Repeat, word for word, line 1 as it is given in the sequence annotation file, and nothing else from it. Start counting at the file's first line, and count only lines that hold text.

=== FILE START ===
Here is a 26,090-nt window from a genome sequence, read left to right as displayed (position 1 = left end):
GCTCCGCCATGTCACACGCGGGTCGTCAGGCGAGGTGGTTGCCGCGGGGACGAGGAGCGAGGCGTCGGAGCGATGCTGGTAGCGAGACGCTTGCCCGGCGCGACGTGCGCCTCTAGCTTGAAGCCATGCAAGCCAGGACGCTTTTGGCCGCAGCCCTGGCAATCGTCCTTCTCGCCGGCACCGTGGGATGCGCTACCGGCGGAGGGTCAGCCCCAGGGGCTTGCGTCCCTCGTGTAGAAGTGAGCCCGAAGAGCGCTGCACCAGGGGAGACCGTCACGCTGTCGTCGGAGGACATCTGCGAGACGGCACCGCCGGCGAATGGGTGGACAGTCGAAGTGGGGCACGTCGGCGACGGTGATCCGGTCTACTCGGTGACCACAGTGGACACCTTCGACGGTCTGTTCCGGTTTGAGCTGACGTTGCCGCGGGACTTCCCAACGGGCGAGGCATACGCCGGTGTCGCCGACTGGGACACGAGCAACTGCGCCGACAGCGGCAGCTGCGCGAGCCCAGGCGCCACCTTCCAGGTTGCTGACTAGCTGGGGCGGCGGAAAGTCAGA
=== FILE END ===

Here is a 26,090-nt window from a genome sequence, read left to right as displayed (position 1 = left end):